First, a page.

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If The Police Don't Show The Camera Calibration Certificate, Is Their Allegation Still Valid?

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DanDanTod | 15:31 Thu 03rd Aug 2017 | Law
7 Answers
I was sent a ticket for speeding a few weeks ago by a mobile speed camera. I pleaded not guilty since I don’t speed as a general rule anyway but on this occasion I was with my youngest son and would never do anything to endanger him.

I requested the speed calibration certificates and site map, both of which still haven’t been produced. If they are unwilling to provide the proof of calibration does this make their allegation void? If anyone has any advice or knows any case law, it would really be appreciated.
A few days later I saw the same van again, and it was parked on the hard shoulder (I was “caught” on a dual carriageway) which is illegal since it endangers other drivers when they pull in and out (ironic, I know). Would this also hinder their allegation against me as they should never have been parked there in the first place? Again, if anyone has any advice of knows any case law then it would be appreciated.
Many thanks

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This is a few years old but may contain some info for the time being.


http://www.theanswerbank.co.uk/Law/Question1299687.html
The police can park wherever they want to detect speed offences and where they park gives you no defence.
As it says in the related post, to challenge the ticket you first need to refuse the fixed penalty if offered and take the ticket, then plead not guilty at trial. Then you have to produce your evidence as to why the camera was wrong.
You say this was 'a few weeks ago' in that case the deadline to accept the fixed penalty has probably passed and you will end up with a court date.
You may well have missed an opportunity to take a speed awareness course instead of points and a fine.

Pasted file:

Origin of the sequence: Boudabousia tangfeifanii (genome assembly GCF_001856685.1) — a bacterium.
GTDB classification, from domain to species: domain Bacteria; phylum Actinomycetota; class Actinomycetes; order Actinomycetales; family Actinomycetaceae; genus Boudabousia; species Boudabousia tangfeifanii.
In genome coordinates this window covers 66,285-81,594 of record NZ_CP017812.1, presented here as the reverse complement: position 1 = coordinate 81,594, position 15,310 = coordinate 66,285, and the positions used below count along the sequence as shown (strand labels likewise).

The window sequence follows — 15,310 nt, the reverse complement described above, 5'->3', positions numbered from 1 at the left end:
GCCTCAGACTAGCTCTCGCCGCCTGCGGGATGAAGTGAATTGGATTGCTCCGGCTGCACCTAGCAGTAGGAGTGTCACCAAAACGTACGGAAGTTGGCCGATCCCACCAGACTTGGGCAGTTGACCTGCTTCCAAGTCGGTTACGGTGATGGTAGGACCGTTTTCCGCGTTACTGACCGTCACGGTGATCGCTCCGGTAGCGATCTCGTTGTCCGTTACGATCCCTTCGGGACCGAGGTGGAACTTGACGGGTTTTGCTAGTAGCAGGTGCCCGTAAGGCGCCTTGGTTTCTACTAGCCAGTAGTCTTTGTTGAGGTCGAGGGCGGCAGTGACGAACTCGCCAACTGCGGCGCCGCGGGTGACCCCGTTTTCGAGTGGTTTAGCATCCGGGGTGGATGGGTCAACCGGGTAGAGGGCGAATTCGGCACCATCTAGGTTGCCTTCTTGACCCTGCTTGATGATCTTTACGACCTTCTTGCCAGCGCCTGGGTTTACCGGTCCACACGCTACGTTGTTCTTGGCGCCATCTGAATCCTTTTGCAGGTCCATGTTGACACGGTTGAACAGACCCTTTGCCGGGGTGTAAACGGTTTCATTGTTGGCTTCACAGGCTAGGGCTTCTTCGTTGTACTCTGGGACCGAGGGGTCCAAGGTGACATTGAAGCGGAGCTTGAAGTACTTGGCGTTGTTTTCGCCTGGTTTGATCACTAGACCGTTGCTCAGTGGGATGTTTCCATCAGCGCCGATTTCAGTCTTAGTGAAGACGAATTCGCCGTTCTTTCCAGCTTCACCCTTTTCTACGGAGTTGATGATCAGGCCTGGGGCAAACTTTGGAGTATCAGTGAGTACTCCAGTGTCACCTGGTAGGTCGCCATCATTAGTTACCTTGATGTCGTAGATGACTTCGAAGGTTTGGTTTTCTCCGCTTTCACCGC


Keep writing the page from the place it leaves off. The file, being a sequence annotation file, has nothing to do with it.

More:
Again as said in the related post, it is NOT up to the police to prove the camera was correct it is up to you to prove it was wrong!
Just as a matter of interest though - who checks that the devices have had the calibration done as and when they are due ?

How do we know that faulty / uncalibrated devices are not been used ?
Yes my answer to the earlier question covers your question. (I noticed there is a typo in that answer. I suggested that failure to provide driver’s details results in a prosecution under S165 of the Road Traffic Act. In fact it is S172. S165 deals with police powers to seize vehicles). The prosecution has no obligation to produce any information regarding the calibration of the device unless and until you plead not guilty in court. Even then they are under no obligation to do so unless you launch a defence based on alleged inaccuracies concerning the device. The devices are assumed to be working properly unless you can prove otherwise. If you fail to do so it results in an expensive day out.

As for your specific situation, DanDan, you don’t say what stage in the process you are at but if you have not yet named yourself as driver you need to get a shift on. You have 28 days to respond and the clock does not stop should you raise any queries such as those you mention. If you fail to respond in time you will be charged under S172 and that carries six points, a hefty fine and insurance grief for five years. This is irrespective of any defence you may have to the speeding allegation. You say you have pleaded “not guilty”. I doubt at this stage you have had the opportunity to enter a plea as I doubt court proceedings have begun. The prosecution are unlikely to provide the information you have requested unless and until you plead not guilty in court. Then you need to be prepared to prove (on the balance of probabilities) that you did not exceed the speed limit as alleged. Can you do that? I would suggest you forget about calibration certificates or the positioning of the camera van (neither of which provides a defence). Just out of interest, what was the prevailing limit and the alleged speed and how fast do you think you were travelling?
“Just as a matter of interest though - who checks that the devices have had the calibration done as and when they are due ?”

The devices are subject to regular checks. The frequency and format of those checks varies with the device.

“How do we know that faulty / uncalibrated devices are not been used ?”

We don’t – unless a challenge is mounted in court. Having said that if a challenge is mounted on the basis that the device has not been calibrated as the manufacturer’s guidance suggests or that it is alleged to be faulty, that in itself does not necessarily result in an acquittal. There's more to it than that.

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